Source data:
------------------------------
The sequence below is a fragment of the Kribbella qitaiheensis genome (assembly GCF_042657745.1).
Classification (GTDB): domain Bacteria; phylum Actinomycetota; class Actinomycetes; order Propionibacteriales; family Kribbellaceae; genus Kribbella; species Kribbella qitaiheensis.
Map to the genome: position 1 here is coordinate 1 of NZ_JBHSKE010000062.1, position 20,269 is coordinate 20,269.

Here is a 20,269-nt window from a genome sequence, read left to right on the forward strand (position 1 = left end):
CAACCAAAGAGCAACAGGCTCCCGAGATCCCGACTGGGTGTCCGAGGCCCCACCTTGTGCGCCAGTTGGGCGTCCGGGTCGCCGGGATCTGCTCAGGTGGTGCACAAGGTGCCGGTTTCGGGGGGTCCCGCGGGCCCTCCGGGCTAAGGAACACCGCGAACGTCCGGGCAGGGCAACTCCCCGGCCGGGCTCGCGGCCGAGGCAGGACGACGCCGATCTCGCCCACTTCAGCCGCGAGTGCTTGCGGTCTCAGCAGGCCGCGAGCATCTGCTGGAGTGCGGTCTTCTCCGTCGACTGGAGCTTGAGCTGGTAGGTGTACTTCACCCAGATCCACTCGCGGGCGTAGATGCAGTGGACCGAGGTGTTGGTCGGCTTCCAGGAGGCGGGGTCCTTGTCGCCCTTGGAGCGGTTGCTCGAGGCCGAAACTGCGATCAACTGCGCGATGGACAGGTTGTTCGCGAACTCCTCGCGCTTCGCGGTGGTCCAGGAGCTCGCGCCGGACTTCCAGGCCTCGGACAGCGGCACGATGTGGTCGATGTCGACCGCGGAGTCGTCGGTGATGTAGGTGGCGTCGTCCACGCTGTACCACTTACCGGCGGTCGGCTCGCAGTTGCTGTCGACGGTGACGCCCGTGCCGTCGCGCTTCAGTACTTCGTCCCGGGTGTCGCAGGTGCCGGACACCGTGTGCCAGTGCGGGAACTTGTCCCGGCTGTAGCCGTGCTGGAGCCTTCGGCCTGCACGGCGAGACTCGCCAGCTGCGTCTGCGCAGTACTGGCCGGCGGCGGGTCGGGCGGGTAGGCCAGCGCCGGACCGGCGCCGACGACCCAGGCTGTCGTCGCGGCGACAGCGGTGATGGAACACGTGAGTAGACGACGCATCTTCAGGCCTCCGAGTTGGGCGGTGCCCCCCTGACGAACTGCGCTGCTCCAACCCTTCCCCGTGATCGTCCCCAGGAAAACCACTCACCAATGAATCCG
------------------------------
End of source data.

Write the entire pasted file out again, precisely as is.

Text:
The sequence below is a fragment of the Kribbella qitaiheensis genome (assembly GCF_042657745.1).
Classification (GTDB): domain Bacteria; phylum Actinomycetota; class Actinomycetes; order Propionibacteriales; family Kribbellaceae; genus Kribbella; species Kribbella qitaiheensis.
Map to the genome: position 1 here is coordinate 1 of NZ_JBHSKE010000062.1, position 20,269 is coordinate 20,269.

Here is a 20,269-nt window from a genome sequence, read left to right on the forward strand (position 1 = left end):
CAACCAAAGAGCAACAGGCTCCCGAGATCCCGACTGGGTGTCCGAGGCCCCACCTTGTGCGCCAGTTGGGCGTCCGGGTCGCCGGGATCTGCTCAGGTGGTGCACAAGGTGCCGGTTTCGGGGGGTCCCGCGGGCCCTCCGGGCTAAGGAACACCGCGAACGTCCGGGCAGGGCAACTCCCCGGCCGGGCTCGCGGCCGAGGCAGGACGACGCCGATCTCGCCCACTTCAGCCGCGAGTGCTTGCGGTCTCAGCAGGCCGCGAGCATCTGCTGGAGTGCGGTCTTCTCCGTCGACTGGAGCTTGAGCTGGTAGGTGTACTTCACCCAGATCCACTCGCGGGCGTAGATGCAGTGGACCGAGGTGTTGGTCGGCTTCCAGGAGGCGGGGTCCTTGTCGCCCTTGGAGCGGTTGCTCGAGGCCGAAACTGCGATCAACTGCGCGATGGACAGGTTGTTCGCGAACTCCTCGCGCTTCGCGGTGGTCCAGGAGCTCGCGCCGGACTTCCAGGCCTCGGACAGCGGCACGATGTGGTCGATGTCGACCGCGGAGTCGTCGGTGATGTAGGTGGCGTCGTCCACGCTGTACCACTTACCGGCGGTCGGCTCGCAGTTGCTGTCGACGGTGACGCCCGTGCCGTCGCGCTTCAGTACTTCGTCCCGGGTGTCGCAGGTGCCGGACACCGTGTGCCAGTGCGGGAACTTGTCCCGGCTGTAGCCGTGCTGGAGCCTTCGGCCTGCACGGCGAGACTCGCCAGCTGCGTCTGCGCAGTACTGGCCGGCGGCGGGTCGGGCGGGTAGGCCAGCGCCGGACCGGCGCCGACGACCCAGGCTGTCGTCGCGGCGACAGCGGTGATGGAACACGTGAGTAGACGACGCATCTTCAGGCCTCCGAGTTGGGCGGTGCCCCCCTGACGAACTGCGCTGCTCCAACCCTTCCCCGTGATCGTCCCCAGGAAAACCACTCACCAATGAATCCG